most recent outside valuation or price set by investors.
4.2. These shares will become part of the University’s endowment and the University will be
free to sell or leverage these shares, or acquire additional shares, as it sees fit.
5. Governance and Accountability:
5.1. Authority to accept and respond to proposals will rest with the University of California.
The President of the University of California will select a highly qualified executive who
will select a management team to receive and evaluate proposals and recommend
proposals for funding. The executive may draw upon not only the vast resources of the
University, but leaders from other institutions of higher education, government and the
private sector, to administer the program
5.2. Funds for administering this function will be provided to the University from bond
proceeds and capped at a reasonable amount.
5.3. The Regents of the University of California will report annually to the Governor and the
Legislature on the activities of the University under this bond.
5.4. The Treasurer of the State of California will:

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 Monitor compliance with the provisions of the bond issue
 Disburse and terminate funding authorized by the University;
 Authorize outside audits to ensure the bond funds are disbursed as intended; and
 Report to the Governor and the Legislature on the economic and state budget impacts
of the bond.
6. Benefits to California:
6.1. California’s entrepreneurial biomedical community, already the largest in the country,
will continue to grow and generate high-paying jobs
6.2. Companies working outside California should see this as an invitation to move to
California to access these funds.
6.3. Biomedical research is undergoing a rapid transformation. Advances in genomics,
mobile health, smart phone platforms and cloud computing – many of them rooted in
California innovation – allow the collection and sharing of unprecedented amounts of
rich patient data. It is important that California companies lead in leveraging these tools,
as they promise to greatly enhance their capacity to innovate.
6.4. In addition to these direct benefits to California, indirect benefits include: Increasing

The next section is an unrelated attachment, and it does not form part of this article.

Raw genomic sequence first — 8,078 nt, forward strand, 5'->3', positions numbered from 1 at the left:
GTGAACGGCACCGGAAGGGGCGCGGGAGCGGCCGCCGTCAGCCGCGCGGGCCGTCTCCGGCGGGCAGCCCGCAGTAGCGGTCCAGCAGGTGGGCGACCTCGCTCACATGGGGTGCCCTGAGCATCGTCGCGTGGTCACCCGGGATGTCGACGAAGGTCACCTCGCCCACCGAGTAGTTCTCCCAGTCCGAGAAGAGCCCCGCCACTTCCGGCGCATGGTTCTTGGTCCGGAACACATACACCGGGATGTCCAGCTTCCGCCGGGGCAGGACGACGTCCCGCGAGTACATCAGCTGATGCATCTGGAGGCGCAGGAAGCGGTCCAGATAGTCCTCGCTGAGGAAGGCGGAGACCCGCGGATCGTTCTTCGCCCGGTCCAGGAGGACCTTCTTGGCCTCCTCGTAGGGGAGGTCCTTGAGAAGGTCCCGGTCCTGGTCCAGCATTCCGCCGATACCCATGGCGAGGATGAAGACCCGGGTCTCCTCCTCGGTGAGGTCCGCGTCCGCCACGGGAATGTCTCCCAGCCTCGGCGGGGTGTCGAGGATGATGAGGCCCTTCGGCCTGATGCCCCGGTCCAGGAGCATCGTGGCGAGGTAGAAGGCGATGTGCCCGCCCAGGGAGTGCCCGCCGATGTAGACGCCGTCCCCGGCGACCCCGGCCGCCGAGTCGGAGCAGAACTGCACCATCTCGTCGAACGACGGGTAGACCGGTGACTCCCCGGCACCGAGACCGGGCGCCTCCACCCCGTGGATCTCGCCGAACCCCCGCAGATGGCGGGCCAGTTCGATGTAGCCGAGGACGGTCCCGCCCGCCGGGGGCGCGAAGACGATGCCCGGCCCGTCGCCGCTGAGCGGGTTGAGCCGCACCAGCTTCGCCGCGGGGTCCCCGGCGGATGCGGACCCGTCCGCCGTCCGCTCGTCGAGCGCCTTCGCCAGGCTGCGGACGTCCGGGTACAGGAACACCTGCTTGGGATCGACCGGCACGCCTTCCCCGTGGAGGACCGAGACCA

California’s reputation as a magnet for talent; fostering collaboration between private
industry and higher education; and creating great companies that will join the roster of
other California firms that have achieved world-leading status for innovation in the life


Joseph Rodota

Joe is CEO and founder of Forward Observer, a content and strategy firm with offices in
Washington, DC and Sacramento, CA. Joe has an extensive record of public service, including a
senior communications role in the Reagan White House and Cabinet Secretary and Deputy Chief
of Staff to California Governor Pete Wilson. Joe has served as research director and/or strategist
for dozens of California ballot initiative committees, including the bond proposal to establish
California high-speed rail (2008) and the nonpartisan “top two” primary election system (2010).
Joe is an honors graduate, in history, from Stanford University.

Bernard Munos

Bernard Munos is a Senior Fellow at FasterCures, a center of the Milken Institute and an “action
tank” that works to speed up the development of new innovative treatments. He is also founder
and chief apostle of InnoThink, a consultancy that helps biomedical research organization
become better innovators. Previously an advisor for corporate strategy at Eli Lilly, he has long
focused on disruptive innovation and the radical redesign of drug R&D. Munos' research has
been published in Nature and Science, and he has presented his findings to numerous audiences,
including the Institute of Medicine, the President's Cancer Panel, the National Institutes of

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Health Leadership Forum, the World Health Organization, the OECD, the Brookings Institution
and leading universities and think tanks around the world. He has been named me one of the 25
most influential people in biopharma, and blogs about innovation for Forbes.

Munos received his M.B.A from Stanford University, and holds other graduate degrees in
agricultural economics and animal science from the University of California, Davis and the Paris
Institute of Technology for Life, Food and Environmental Sciences.

For additional information, the authors may be reached at either or

June 2017